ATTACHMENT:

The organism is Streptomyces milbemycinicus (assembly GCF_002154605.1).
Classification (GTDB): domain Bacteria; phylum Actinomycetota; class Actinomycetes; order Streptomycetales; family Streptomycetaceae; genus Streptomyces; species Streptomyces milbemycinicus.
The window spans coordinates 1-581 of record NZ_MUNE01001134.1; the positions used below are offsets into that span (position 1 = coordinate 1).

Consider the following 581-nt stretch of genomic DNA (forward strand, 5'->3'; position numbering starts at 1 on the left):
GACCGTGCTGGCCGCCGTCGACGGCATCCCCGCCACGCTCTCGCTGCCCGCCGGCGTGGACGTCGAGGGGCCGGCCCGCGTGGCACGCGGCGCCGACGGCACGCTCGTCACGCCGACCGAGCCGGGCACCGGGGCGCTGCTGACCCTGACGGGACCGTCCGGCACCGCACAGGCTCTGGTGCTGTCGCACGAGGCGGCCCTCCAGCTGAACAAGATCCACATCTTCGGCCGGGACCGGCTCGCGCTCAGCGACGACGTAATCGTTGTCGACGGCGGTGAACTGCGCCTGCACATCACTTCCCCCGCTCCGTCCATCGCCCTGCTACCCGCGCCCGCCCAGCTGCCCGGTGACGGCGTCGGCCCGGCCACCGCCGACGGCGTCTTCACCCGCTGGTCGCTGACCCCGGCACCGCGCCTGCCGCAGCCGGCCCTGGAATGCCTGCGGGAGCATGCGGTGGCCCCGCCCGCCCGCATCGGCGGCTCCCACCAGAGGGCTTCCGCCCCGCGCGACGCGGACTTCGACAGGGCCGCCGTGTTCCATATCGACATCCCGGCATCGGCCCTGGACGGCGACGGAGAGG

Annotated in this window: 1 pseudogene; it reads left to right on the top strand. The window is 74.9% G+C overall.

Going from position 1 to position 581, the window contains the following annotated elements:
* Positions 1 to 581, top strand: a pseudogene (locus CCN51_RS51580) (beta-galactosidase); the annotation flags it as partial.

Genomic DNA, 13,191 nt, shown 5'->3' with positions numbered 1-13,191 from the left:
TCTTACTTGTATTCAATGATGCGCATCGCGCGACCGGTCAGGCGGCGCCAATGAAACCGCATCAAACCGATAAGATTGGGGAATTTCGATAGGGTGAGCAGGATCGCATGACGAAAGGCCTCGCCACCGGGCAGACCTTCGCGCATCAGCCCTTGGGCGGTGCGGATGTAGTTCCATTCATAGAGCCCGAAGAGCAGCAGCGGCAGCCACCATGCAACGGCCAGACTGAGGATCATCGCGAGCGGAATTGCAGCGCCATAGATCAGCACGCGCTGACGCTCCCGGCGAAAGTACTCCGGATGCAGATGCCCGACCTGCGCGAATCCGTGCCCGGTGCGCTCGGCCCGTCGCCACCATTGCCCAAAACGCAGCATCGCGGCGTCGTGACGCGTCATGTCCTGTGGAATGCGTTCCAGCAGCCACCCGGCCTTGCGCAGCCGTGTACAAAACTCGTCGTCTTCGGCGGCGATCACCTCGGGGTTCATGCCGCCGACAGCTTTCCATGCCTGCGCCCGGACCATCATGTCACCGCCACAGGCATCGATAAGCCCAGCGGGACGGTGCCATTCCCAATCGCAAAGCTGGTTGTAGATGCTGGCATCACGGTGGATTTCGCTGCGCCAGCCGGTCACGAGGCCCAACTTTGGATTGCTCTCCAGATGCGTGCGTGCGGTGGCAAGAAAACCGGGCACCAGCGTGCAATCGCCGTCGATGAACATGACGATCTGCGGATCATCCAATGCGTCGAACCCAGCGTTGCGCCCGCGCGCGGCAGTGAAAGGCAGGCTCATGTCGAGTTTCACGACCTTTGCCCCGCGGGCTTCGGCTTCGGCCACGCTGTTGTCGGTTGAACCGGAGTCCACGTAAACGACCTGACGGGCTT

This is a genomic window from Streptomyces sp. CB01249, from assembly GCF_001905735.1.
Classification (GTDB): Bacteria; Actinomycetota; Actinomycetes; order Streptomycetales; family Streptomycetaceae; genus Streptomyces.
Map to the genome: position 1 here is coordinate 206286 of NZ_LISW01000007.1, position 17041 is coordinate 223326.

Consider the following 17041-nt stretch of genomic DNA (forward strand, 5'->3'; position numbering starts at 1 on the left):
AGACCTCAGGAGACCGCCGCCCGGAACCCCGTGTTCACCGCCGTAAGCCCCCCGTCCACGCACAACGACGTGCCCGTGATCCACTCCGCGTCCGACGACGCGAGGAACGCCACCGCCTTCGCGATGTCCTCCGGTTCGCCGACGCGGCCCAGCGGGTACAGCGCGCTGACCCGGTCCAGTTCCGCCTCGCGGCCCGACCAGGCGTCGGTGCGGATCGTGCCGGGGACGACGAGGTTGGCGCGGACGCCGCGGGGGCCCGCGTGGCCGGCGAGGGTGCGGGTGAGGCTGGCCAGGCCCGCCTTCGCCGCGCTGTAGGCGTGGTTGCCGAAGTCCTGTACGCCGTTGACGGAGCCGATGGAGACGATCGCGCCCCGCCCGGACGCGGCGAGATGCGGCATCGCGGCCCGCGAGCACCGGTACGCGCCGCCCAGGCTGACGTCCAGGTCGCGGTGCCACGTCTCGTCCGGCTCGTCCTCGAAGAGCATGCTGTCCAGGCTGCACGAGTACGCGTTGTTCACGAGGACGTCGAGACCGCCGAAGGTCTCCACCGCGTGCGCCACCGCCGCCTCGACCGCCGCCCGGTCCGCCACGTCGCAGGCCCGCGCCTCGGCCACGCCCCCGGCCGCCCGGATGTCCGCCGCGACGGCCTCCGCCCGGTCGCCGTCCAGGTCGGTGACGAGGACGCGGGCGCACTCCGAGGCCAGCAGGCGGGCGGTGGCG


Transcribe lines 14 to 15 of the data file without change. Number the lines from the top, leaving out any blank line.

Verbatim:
Consider the following 17041-nt stretch of genomic DNA (forward strand, 5'->3'; position numbering starts at 1 on the left):
AGACCTCAGGAGACCGCCGCCCGGAACCCCGTGTTCACCGCCGTAAGCCCCCCGTCCACGCACAACGACGTGCCCGTGATCCACTCCGCGTCCGACGACGCGAGGAACGCCACCGCCTTCGCGATGTCCTCCGGTTCGCCGACGCGGCCCAGCGGGTACAGCGCGCTGACCCGGTCCAGTTCCGCCTCGCGGCCCGACCAGGCGTCGGTGCGGATCGTGCCGGGGACGACGAGGTTGGCGCGGACGCCGCGGGGGCCCGCGTGGCCGGCGAGGGTGCGGGTGAGGCTGGCCAGGCCCGCCTTCGCCGCGCTGTAGGCGTGGTTGCCGAAGTCCTGTACGCCGTTGACGGAGCCGATGGAGACGATCGCGCCCCGCCCGGACGCGGCGAGATGCGGCATCGCGGCCCGCGAGCACCGGTACGCGCCGCCCAGGCTGACGTCCAGGTCGCGGTGCCACGTCTCGTCCGGCTCGTCCTCGAAGAGCATGCTGTCCAGGCTGCACGAGTACGCGTTGTTCACGAGGACGTCGAGACCGCCGAAGGTCTCCACCGCGTGCGCCACCGCCGCCTCGACCGCCGCCCGGTCCGCCACGTCGCAGGCCCGCGCCTCGGCCACGCCCCCGGCCGCCCGGATGTCCGCCGCGACGGCCTCCGCCCGGTCGCCGTCCAGGTCGGTGACGAGGACGCGGGCGCACTCCGAGGCCAGCAGGCGGGCGGTGGCG